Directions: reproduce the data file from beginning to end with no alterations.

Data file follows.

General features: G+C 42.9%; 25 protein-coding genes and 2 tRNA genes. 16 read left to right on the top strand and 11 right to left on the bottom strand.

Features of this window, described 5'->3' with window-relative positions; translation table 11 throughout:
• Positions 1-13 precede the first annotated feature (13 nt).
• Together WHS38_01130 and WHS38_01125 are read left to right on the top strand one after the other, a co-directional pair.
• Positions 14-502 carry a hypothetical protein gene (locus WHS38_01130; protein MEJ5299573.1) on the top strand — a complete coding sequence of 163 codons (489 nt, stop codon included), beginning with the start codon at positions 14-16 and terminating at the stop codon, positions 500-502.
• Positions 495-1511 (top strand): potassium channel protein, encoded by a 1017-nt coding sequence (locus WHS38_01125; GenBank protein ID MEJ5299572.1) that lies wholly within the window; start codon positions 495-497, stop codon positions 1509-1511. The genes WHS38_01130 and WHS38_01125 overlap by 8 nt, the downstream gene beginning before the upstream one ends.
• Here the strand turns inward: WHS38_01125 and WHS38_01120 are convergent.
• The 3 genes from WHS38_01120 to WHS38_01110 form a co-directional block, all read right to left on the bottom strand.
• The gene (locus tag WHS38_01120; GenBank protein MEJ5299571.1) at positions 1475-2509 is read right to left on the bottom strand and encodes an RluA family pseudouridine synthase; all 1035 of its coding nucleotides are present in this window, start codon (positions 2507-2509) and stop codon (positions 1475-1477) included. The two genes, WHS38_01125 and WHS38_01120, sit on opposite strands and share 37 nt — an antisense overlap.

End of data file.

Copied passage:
General features: G+C 42.9%; 25 protein-coding genes and 2 tRNA genes. 16 read left to right on the top strand and 11 right to left on the bottom strand.

Features of this window, described 5'->3' with window-relative positions; translation table 11 throughout:
• Positions 1-13 precede the first annotated feature (13 nt).
• Together WHS38_01130 and WHS38_01125 are read left to right on the top strand one after the other, a co-directional pair.
• Positions 14-502 carry a hypothetical protein gene (locus WHS38_01130; protein MEJ5299573.1) on the top strand — a complete coding sequence of 163 codons (489 nt, stop codon included), beginning with the start codon at positions 14-16 and terminating at the stop codon, positions 500-502.
• Positions 495-1511 (top strand): potassium channel protein, encoded by a 1017-nt coding sequence (locus WHS38_01125; GenBank protein ID MEJ5299572.1) that lies wholly within the window; start codon positions 495-497, stop codon positions 1509-1511. The genes WHS38_01130 and WHS38_01125 overlap by 8 nt, the downstream gene beginning before the upstream one ends.
• Here the strand turns inward: WHS38_01125 and WHS38_01120 are convergent.
• The 3 genes from WHS38_01120 to WHS38_01110 form a co-directional block, all read right to left on the bottom strand.
• The gene (locus tag WHS38_01120; GenBank protein MEJ5299571.1) at positions 1475-2509 is read right to left on the bottom strand and encodes an RluA family pseudouridine synthase; all 1035 of its coding nucleotides are present in this window, start codon (positions 2507-2509) and stop codon (positions 1475-1477) included. The two genes, WHS38_01125 and WHS38_01120, sit on opposite strands and share 37 nt — an antisense overlap.